Are you interested in learning to play a musical instrument? The banjo has been around for an extensive duration, with its earliest roots dating back to the 17th century. During the 19th century, the instrument became enormously popular for its utilization in minstrel shows. Eventually, the banjo arrived in America and took the country by storm.
At first, it was primarily known as a staple for African American music, but was quickly incorporated into other musical genres, including jazz, country, and bluegrass. Today, it is common to find banjos popping up in various musical genres. Therefore, it is no coincidence that the musical instrument has remained so popular over the years.
Of course, buying the best banjo is much different from purchasing a guitar. There are numerous styles of banjos, including the 4 string banjo. How do you know which one is the best banjo for your individualistic skill level and style? You’ll be able to find out by reading the comprehensive beginners banjo buying guide below.
Beginners Banjo – Different Types Of Banjos
Those that are unfamiliar with these instruments will be taken aback by the sheer number of banjos available. The guitar is available in an electric variation and the traditional acoustic style. With the banjo, the possibilities are enormous. Banjos are available with different string counts. And then, there are various classifications. For your consideration, the most common will be explored in greater depth below.
The Standard 5 String Banjo
The standard 5-string banjo will generally measure in at approximately 26 inches and it will include 22 frets. While others might be more suitable for specific styles, this particular banjo will deliver maximum versatility. In general, 5 string ones tend to be the best beginners banjo. This is the case, because there is an abundance of teaching materials and tutorials for this specific variation. Finding someone, who is skilled in this specific model, shouldn’t be overly difficult. At the same time, this banjo can be utilized for various musical genres, including gospel, rock, classic, bluegrass, and country.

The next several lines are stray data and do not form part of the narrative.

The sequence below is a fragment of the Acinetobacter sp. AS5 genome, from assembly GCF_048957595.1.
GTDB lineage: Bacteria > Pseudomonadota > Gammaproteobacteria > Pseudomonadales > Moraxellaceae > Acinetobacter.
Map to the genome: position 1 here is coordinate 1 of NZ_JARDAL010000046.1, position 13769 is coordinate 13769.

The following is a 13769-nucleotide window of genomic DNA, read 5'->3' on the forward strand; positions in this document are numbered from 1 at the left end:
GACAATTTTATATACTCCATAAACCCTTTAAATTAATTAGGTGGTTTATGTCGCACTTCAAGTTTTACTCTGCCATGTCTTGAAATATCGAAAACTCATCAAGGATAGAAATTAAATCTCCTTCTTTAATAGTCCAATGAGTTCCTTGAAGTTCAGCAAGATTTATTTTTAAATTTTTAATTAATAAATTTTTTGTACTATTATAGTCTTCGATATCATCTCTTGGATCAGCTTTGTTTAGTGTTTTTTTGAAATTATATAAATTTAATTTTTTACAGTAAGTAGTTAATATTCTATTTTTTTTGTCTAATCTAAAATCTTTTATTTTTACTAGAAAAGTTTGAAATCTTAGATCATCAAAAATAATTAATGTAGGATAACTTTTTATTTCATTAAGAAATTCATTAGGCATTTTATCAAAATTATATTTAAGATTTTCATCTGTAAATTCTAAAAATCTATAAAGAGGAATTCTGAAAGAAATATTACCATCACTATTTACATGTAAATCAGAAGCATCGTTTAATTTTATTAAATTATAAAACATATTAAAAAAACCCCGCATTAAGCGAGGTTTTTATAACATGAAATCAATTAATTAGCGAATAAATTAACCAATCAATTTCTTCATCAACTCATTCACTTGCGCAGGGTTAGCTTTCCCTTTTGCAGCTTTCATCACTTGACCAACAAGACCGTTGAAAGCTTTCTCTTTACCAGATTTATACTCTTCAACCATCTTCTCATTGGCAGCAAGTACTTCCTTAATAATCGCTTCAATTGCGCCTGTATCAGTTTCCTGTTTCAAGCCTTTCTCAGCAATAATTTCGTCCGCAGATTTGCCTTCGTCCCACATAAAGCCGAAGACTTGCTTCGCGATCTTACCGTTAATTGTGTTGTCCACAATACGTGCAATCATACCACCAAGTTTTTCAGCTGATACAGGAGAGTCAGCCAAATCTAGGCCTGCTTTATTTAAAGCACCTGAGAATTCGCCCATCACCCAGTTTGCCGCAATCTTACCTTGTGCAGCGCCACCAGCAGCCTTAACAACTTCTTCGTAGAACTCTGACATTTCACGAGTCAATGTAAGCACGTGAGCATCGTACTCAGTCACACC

In most cases, it will be tuned to open G and will perfectly complement other instruments. And of course, this specific strain of banjo tends to be the most common. Therefore, they’re readily available and the prices tend to be more favorable to the consumer.
Clawhammer Style 5 String Banjo
For music enthusiasts that are fond of “Old Time” banjo music, your best option will be the clawhammer style 5-string banjo. This type of banjo facilitates easier fingering, allowing the player to pick out fiddle tunes. It is also more suitable for players that facilitate a singer, because the sounds will not overpower the singer’s vocals. Believe it or not, the old timers do not use a pick, when strumming on a clawhammer style 5-string banjo. However, some players will use picks such as Perfect Touch Clawhammer or Fred Kelly Freedom. Of course, the decision of whether or not to use a pick will depend solely the individual player.
This type of banjo produces a mellow and gentle sound, but with design modifications, the player can customize a more desired requirement. The “frailing scoop” is found on some of these brand name banjos such as the OME Juniper and Vega Old Tyme Wonder models. The scoop facilitates the thumb on the clawhammer hand as it rests on the 5th string, while the thumb is also picking the fifth string. The frailing or clawhammer rhythm requires a bit of practice, but it is extremely easy to master, which is why it is perfect for all beginners.
The Parlor Banjo
There is a possibility that the 5-string banjo will be too long and bulky for a small child, as well as those with a smaller frame. If you’re purchasing a banjo for this type of individual, you should consider looking for a parlor banjo. While they also contain 5 strings, they’re slightly shorter and will include only 19 frets. Typically, these specific instruments will only weigh around 4 or 5 pounds and this makes them suitable for people of all statures. The parlor varieties are just as versatile as the standards and they’re normally tuned to open G, but some artists will use them with an A tuning.
The 4 String Banjo